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The reality of graduate migration

February 2018

Few graduates behave how policymakers expect when they decide where to work, potentially leading to a geographical skills mismatch and talent going to waste

Is graduate mobility a myth?

The model the UK has adopted to describe the way that students enter and leave the higher education system makes certain assumptions.

This is exemplified by the way we approach university applications. Students are provided with reams of data and league tables with the aim that well-informed applicants look at these, along with Key Information Set metrics, to determine which of the UK's institutions offer the course that they want.

Once they have moved away to their chosen institution, they study, take advice and use metrics and more tables to determine where (often London) they want to work. Salary-based metrics are prominent because they want to earn as much as possible.

Of course, this is not what applicants and graduates actually do. In fact:

  • most graduates (51% in 2015/16) went to a university in the same region that they grew up
  • 58% went to work in the same region that they studied in
  • 69% went to work in the same region that they grew up.

Students and graduates are consulting the data, but their definition of 'best for me' does not always match some of the expectations that others have for them.

Where do graduates look for work?

We can go further and look at how graduates' employment location is affected by their home and university region.

Using this principle, graduate employees in a given area can be assigned to the following four groups:

  • Loyals do not move region. They study and work in the region in which they were originally domiciled. They made up 45% of 2015/16 graduates (the same as last year).
  • Stayers move away from their home region to another region to study and stay there to work. They made up 13% of 2015/16 graduates, up from 12% last year.
  • Returners move to another region to study and then return home to work. 24% of 2015/16 graduates were Returners, the same as last year.
  • Incomers find work in a region away from both their home and where they studied. They made up 18% of 2015/16 graduates, down from 19% last year. 42% of all Incomers work in London, and 34% of all 2015/16 graduates working in London were Incomers.

In general, Loyals are the most likely to be women, to be from low participation backgrounds and to be mature graduates. They tend to fare around the average for graduates in terms of likelihood to enter non-graduate employment (unsurprising, as they're much the largest group), and are particularly concentrated in public sector jobs. The large majority of nurses, for example, are Loyals - which has implications for recruitment.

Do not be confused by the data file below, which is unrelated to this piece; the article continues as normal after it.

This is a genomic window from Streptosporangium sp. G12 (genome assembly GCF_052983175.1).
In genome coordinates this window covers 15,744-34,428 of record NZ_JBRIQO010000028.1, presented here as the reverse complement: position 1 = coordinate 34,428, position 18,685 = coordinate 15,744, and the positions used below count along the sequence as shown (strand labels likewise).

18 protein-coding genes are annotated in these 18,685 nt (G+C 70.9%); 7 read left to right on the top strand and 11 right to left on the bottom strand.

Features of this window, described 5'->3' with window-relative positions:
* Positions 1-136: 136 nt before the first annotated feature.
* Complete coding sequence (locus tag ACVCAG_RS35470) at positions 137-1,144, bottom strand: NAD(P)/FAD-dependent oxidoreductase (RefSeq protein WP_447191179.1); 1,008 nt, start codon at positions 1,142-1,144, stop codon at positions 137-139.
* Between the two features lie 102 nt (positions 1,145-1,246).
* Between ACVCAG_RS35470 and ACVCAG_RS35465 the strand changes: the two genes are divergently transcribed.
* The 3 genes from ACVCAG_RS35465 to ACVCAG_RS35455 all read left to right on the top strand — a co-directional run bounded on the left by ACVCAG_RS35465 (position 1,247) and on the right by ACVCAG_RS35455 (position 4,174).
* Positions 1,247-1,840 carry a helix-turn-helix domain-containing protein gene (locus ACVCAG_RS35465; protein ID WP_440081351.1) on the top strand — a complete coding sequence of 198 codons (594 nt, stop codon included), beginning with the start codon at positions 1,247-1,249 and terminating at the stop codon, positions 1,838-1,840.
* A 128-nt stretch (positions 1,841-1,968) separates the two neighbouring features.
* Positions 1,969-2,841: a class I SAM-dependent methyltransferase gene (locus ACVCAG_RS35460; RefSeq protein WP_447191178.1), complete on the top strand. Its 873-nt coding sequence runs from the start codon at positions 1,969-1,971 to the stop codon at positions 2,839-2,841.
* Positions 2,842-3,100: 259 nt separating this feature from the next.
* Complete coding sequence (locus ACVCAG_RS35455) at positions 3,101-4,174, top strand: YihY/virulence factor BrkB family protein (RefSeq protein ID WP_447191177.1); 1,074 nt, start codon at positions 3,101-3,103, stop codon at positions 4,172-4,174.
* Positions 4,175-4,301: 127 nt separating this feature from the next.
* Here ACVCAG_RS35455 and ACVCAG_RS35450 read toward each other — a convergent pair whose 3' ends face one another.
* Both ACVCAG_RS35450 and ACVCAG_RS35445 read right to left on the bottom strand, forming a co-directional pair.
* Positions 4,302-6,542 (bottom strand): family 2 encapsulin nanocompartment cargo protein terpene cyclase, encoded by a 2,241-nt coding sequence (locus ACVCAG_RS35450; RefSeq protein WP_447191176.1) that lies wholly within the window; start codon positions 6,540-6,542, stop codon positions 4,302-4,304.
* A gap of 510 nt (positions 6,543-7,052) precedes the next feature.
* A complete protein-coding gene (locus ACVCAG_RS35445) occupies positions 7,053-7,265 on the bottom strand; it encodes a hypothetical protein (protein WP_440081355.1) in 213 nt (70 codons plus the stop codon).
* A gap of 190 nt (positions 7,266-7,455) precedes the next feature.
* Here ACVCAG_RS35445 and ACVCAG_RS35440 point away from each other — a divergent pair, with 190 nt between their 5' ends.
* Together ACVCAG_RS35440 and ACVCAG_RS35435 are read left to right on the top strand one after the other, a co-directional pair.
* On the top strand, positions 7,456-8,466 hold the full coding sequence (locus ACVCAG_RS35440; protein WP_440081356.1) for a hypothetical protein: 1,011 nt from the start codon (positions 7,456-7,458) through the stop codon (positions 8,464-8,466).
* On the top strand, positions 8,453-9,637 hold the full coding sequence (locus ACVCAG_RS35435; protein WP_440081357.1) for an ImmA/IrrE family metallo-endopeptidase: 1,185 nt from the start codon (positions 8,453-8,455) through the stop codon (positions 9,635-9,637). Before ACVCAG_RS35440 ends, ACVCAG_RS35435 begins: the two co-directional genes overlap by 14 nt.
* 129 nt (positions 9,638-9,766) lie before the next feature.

Incomers are the most likely group to be men, the most likely to be from high-participation backgrounds, and the most likely to be in well-paid, professional-level employment - particularly in engineering, IT and business services roles.

Stayers are the smallest group, but are much more likely than average to be in good quality employment, across a range of sectors - particularly in business services and the arts and media. The stronger the local and national economy, the more Stayers we tend to see. Graduates often opt to stay with the social groups they have formed at university, if they feel that they have that option.

If we can make better sense of our graduate populations, we can make better use of their talent

Returners are the most likely to struggle in the labour market, although the majority still get graduate jobs. Many return home having not secured work elsewhere on graduation. This group represent a particularly policy and guidance challenge.

Although some are graduates from low participation backgrounds, returning home to difficult labour markets on graduation, many are from affluent and high-participation areas of the country but ones with weak local labour markets.

Often they are the children of professionals with well-paid jobs who commute into cities (particularly London) from less populous areas. East Anglia, for example, has a lot of Returners. Others are from rural labour markets with poor local transport links, with few options available to them when they return home.

This group is united by one common experience. On returning to their local labour markets, it is not easy for them to find work and it is not always clear who is responsible for helping them. The institution they graduated from may not be easy for them to get to and may, in any case, not have a great deal of insight into their current circumstances. If there is a local institution, it may not have the resources to deal with a graduate from another institution.

Is talent being wasted?

It is becoming clear that as well as mismatch between graduate supply and demand at subject level, we may well have a geographical mismatch and as a consequence talent may be going to waste.

Graduates are not infinitely mobile and just because they have a qualification that is in demand in one part of the country does not mean that they are willing or equipped to know about or take advantage of those opportunities.

These are questions that the sector could do well to address. If we can make better sense of our graduate populations, and how they interact with the economy at a local level, we can make better use of the talent we have available and start to make a real difference to local economies.

Notes

Data from the Destinations of Leavers from Higher Education (DLHE) survey, HESA, 2016-2017.

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